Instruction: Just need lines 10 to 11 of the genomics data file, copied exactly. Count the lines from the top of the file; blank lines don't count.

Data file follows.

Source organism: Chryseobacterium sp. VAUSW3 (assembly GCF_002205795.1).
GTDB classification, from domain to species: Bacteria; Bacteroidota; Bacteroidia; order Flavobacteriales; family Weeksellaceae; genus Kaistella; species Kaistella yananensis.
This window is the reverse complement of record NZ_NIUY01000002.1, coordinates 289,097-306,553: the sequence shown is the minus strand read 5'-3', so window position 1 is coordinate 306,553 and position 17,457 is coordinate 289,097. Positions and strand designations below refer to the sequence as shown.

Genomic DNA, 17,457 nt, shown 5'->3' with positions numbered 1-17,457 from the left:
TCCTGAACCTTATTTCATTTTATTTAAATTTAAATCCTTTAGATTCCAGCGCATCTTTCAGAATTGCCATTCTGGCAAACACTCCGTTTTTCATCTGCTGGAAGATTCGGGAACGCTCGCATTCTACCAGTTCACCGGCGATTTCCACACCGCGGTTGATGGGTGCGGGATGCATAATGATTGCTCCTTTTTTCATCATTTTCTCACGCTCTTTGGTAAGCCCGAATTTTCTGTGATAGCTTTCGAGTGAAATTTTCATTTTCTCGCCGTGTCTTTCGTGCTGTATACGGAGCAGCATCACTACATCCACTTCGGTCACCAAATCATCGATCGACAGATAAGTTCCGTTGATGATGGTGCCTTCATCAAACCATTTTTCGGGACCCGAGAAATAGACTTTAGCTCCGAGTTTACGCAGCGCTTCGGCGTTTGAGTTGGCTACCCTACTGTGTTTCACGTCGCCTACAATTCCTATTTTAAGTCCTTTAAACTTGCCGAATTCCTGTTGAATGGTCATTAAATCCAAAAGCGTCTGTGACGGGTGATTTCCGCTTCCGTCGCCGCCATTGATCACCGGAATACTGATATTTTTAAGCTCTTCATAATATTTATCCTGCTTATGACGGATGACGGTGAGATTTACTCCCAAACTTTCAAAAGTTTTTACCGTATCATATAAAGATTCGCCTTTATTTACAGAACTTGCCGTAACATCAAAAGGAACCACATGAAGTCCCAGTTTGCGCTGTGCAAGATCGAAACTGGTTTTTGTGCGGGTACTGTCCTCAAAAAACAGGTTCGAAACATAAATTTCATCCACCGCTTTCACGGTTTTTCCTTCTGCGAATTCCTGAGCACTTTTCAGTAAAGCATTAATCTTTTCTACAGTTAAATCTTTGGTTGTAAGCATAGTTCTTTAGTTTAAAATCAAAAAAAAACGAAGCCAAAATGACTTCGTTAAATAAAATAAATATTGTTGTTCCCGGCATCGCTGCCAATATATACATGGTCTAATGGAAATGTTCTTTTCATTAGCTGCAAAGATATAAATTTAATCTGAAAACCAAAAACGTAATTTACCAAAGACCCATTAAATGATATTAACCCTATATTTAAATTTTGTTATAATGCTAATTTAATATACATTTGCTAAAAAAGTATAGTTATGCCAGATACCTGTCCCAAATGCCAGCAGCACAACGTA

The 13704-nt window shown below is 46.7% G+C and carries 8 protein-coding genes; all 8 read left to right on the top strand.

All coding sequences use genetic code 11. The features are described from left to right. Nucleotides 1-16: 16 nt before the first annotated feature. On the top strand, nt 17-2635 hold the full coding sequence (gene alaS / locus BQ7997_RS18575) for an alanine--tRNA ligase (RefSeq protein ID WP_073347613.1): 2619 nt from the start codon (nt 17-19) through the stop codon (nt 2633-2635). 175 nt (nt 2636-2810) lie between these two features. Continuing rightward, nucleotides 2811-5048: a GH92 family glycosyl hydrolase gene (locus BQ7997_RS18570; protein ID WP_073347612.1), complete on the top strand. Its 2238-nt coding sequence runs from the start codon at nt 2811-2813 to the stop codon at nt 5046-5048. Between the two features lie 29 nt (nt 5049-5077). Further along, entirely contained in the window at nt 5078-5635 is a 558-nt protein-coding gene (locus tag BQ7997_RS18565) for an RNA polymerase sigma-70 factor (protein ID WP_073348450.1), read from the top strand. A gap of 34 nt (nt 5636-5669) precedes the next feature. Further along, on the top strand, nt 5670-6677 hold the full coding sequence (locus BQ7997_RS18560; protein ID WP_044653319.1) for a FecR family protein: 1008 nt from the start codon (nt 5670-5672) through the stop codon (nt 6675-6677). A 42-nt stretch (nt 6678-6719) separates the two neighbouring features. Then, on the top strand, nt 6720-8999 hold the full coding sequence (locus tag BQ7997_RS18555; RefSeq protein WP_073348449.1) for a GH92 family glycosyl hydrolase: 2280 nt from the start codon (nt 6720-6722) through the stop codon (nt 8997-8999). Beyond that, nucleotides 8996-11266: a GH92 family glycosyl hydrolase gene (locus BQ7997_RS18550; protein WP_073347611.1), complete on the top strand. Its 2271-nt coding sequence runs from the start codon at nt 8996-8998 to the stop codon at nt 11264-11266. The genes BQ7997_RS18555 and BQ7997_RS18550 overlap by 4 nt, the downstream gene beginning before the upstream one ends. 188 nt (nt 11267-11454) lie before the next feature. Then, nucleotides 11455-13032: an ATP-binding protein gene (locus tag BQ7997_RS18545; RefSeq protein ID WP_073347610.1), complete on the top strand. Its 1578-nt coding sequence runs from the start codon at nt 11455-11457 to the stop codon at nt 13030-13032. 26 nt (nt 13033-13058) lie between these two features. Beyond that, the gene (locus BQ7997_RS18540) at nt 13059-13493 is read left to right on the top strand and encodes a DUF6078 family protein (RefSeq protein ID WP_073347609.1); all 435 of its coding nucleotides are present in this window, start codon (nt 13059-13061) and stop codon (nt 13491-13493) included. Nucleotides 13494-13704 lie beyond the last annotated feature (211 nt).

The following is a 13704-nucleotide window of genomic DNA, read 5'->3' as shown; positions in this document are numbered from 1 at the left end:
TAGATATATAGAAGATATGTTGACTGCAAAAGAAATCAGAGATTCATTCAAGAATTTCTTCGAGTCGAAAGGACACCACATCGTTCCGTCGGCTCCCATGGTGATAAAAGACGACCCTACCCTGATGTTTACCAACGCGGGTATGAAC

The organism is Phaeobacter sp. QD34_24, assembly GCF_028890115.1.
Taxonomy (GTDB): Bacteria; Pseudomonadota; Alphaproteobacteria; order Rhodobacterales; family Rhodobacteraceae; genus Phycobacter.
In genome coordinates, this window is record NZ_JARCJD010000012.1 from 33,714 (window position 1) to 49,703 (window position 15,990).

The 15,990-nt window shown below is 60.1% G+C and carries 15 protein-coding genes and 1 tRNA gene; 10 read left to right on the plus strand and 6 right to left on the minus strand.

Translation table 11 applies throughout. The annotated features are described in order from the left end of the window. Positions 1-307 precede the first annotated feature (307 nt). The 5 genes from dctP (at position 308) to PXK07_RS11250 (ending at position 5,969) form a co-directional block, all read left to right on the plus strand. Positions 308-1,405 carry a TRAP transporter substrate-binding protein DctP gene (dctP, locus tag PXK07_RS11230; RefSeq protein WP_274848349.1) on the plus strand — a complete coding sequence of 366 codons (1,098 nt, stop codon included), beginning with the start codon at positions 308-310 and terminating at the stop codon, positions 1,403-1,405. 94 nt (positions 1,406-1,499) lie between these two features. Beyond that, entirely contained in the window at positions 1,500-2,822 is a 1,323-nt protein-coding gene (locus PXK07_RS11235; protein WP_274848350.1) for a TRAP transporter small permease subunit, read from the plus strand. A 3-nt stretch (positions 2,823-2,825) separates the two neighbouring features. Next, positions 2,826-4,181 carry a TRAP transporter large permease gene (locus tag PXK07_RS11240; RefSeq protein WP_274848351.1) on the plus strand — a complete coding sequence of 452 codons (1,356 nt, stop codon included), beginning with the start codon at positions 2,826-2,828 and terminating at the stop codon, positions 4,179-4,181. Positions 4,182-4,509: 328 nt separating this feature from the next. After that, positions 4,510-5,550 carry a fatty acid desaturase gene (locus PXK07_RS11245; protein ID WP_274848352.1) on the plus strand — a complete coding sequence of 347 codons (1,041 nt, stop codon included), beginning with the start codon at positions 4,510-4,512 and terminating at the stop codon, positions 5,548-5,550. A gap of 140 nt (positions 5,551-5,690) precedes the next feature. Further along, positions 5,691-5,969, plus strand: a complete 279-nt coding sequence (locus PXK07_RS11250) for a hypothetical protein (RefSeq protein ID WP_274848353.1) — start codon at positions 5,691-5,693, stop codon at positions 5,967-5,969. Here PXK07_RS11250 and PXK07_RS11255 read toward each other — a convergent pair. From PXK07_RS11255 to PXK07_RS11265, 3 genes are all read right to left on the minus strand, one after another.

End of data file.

The organism is Phaeobacter sp. QD34_24, assembly GCF_028890115.1.
Taxonomy (GTDB): Bacteria; Pseudomonadota; Alphaproteobacteria; order Rhodobacterales; family Rhodobacteraceae; genus Phycobacter.